He said to me ‘it’s an absolute mess down there Andy. The guy is just piling up tons of rubble in the road - it’s stretching a good three kilometres, you’d better get your guys to go and find out what’s going on and remind him it’s in his contract to get rid of the spoil, he can’t just dump it’.

The MSST investigated and found things every bit as bad as the Colonel had described:

But the guy told us ‘don’t worry, two days, it will all be gone’. And he was dead right,” said Major George.

The contractor knew that rubble like this is a highly desirable commodity:

The locals swept it up saying ‘thank you very much’. They stock it up for the winters to repair walls that the rains wash away.

As transition takes hold in the area of operations and stabilisation moves more into the development phase, the MSST are spending less of their time dealing with compensation claims for things like compounds and crops damaged by ISAF patrols.

Fewer too are the projects that they are leading as the momentum is in getting Afghans to do things for themselves:

We’re working pretty hard to do ourselves out of a job. Our approach is let’s try and do nothing because that’s how it’s going to be in two or three years’ time,” said Major George.

Staff Sergeant Marc Elliott is the MSST’s engineer; he goes out to inspect projects such as police station and bridge builds to make sure everything is sound before contractors get their stage payments.

But the team’s main focus now is analysing damage to compounds prior to bases being closed down and the land handed back:

We make sure owners are properly compensated and ensure that the land is fit for farming again,” said Warrant Officer Mark Evans.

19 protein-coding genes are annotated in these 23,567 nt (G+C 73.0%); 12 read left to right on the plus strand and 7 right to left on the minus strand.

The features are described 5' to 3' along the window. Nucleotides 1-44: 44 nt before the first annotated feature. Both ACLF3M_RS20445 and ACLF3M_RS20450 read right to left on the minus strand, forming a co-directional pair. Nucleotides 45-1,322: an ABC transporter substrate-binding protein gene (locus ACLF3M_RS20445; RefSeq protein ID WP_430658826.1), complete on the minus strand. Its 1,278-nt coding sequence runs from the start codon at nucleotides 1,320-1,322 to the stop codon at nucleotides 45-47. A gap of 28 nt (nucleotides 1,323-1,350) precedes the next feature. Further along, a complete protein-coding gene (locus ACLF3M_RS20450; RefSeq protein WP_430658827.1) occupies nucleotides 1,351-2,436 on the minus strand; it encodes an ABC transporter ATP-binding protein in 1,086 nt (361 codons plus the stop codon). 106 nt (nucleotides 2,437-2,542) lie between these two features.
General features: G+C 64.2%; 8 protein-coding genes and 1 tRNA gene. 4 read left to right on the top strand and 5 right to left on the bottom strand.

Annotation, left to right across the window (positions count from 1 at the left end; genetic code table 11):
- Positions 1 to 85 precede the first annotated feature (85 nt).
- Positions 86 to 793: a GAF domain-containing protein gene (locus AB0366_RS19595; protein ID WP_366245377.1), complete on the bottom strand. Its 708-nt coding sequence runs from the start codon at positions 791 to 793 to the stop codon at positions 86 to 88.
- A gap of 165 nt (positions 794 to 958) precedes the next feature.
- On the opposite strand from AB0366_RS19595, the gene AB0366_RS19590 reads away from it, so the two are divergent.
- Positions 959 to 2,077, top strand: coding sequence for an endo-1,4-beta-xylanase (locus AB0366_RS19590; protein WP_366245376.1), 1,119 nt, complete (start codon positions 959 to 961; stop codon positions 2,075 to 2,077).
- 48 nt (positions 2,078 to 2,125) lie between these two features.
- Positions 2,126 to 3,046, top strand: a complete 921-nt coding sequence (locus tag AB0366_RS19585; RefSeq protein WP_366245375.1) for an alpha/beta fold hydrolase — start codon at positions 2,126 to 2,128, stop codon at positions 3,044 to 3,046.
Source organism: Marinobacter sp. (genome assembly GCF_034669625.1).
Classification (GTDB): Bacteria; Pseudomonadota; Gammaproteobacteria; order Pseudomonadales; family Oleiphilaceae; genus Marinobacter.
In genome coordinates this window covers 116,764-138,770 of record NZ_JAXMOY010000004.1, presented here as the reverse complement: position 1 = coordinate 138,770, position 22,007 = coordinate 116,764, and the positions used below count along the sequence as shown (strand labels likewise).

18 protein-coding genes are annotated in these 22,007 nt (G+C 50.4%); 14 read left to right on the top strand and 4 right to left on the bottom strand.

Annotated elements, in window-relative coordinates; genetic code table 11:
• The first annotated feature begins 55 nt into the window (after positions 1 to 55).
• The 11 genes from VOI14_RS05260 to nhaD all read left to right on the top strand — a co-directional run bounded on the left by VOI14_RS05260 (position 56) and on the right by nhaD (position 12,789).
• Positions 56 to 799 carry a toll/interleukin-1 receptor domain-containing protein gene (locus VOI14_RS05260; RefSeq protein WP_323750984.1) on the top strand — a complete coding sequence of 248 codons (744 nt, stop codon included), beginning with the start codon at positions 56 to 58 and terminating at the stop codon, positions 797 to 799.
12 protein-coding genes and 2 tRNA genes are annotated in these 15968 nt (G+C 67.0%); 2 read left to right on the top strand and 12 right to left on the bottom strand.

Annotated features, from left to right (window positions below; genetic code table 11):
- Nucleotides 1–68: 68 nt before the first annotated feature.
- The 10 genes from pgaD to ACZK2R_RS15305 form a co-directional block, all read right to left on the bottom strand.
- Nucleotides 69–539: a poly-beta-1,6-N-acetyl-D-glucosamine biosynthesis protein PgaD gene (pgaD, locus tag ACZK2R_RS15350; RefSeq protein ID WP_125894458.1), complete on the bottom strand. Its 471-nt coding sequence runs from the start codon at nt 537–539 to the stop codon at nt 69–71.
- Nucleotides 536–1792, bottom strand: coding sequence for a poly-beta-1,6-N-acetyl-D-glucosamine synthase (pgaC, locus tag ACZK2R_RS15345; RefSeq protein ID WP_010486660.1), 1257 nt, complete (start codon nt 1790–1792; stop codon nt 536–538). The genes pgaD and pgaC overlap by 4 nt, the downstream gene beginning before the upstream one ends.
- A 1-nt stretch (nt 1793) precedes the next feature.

After three decades of upheaval one of the hardest tasks is identifying who actually owns what:

There are some places where people claim to own it,” said Warrant Officer Evans, “and they may well have done 30 years ago, but with different power shifts it may have been taken off them and given to someone else who doesn’t have any documentation, or the person farming the land may be a tenant and not the actual owner.

So making sure you are paying the right person is a big challenge.

When the land is handed back you might think that the reaction would be ‘about time too’, but that isn’t necessarily the case:

We ask them how they want things, if we’ve put up buildings, do they want us to leave them or return the land to fields - if we leave anything it’s taken into account in the scale of payment he gets,” said Warrant Officer Evans

But usually they are just interested in getting farmable land back. They all have somewhere to live and land means income. I haven’t heard any comments, but with the handovers sometimes you feel they would prefer to keep renting to us. Let’s just say they weren’t sold short.

On top of this, the MSST sometimes helps Andy Venus get around and lend a hand cajoling the district governor and his ministers into visiting the more outlying settlements to the north.

Along the way they gently suggest that, when it comes time to allocating money, some of it should be pushed out to benefit these communities:

I mean places like Kopak are always going to be viewed as the Cornwall and Devon of the area of operations, simply because of how far away they are, but we have made a bit of difference up there with just a bit of friendly persuasion, and proving that it is safe to travel around,” said Major George.

Given the chance, people just want to get on with their lives, and as the benefits of transition seep into the locals’ mindset, so the influence of the Taliban evaporates:

Confidence is infectious,” said Andy Venus, “and, as people start doing things for themselves, the momentum builds and you hear them starting to say ‘we are not worried about the Taliban anymore’.

So, perhaps these really are the first signs that Major George and his men will get their wish of doing themselves out of a job.

This article is taken from the November 2012 issue of Defence Focus - the magazine for everyone in Defence.